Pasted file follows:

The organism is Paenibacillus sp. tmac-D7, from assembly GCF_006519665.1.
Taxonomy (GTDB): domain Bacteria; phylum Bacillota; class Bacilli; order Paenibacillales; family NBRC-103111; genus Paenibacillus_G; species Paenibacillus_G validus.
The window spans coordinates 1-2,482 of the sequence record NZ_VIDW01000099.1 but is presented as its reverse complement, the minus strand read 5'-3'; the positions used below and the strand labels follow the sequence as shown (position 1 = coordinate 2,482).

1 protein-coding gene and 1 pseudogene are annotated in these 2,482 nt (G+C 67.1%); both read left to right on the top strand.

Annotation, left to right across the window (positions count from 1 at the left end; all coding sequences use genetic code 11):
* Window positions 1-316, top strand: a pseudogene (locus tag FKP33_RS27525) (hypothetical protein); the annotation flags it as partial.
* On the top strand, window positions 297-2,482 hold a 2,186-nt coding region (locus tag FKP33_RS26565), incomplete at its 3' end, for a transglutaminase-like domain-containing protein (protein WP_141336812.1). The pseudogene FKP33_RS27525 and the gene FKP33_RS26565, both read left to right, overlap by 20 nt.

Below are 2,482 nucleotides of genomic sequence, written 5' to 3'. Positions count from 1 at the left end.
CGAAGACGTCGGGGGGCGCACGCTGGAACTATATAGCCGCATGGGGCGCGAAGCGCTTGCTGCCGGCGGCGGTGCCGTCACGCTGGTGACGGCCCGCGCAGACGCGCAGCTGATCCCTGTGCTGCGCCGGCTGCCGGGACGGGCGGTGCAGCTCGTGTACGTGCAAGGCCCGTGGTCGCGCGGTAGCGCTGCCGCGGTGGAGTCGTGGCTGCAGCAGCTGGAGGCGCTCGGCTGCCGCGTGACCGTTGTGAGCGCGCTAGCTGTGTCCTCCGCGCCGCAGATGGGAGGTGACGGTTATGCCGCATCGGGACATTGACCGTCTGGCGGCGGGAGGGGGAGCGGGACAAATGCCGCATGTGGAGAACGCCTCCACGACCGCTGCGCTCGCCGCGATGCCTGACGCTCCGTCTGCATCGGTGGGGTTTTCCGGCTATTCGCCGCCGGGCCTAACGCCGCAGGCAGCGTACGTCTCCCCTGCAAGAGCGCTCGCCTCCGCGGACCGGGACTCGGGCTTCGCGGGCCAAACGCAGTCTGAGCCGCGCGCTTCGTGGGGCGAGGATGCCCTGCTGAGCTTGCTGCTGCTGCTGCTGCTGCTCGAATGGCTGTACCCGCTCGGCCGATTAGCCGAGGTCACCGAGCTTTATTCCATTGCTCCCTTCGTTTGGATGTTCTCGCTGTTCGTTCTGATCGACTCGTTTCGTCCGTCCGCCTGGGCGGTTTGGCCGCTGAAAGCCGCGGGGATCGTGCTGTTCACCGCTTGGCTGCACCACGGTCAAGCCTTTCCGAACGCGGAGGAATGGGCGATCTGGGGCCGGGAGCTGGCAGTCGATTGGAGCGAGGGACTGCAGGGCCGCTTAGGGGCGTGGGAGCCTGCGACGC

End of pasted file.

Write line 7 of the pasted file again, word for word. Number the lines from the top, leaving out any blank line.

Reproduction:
* On the top strand, window positions 297-2,482 hold a 2,186-nt coding region (locus tag FKP33_RS26565), incomplete at its 3' end, for a transglutaminase-like domain-containing protein (protein WP_141336812.1). The pseudogene FKP33_RS27525 and the gene FKP33_RS26565, both read left to right, overlap by 20 nt.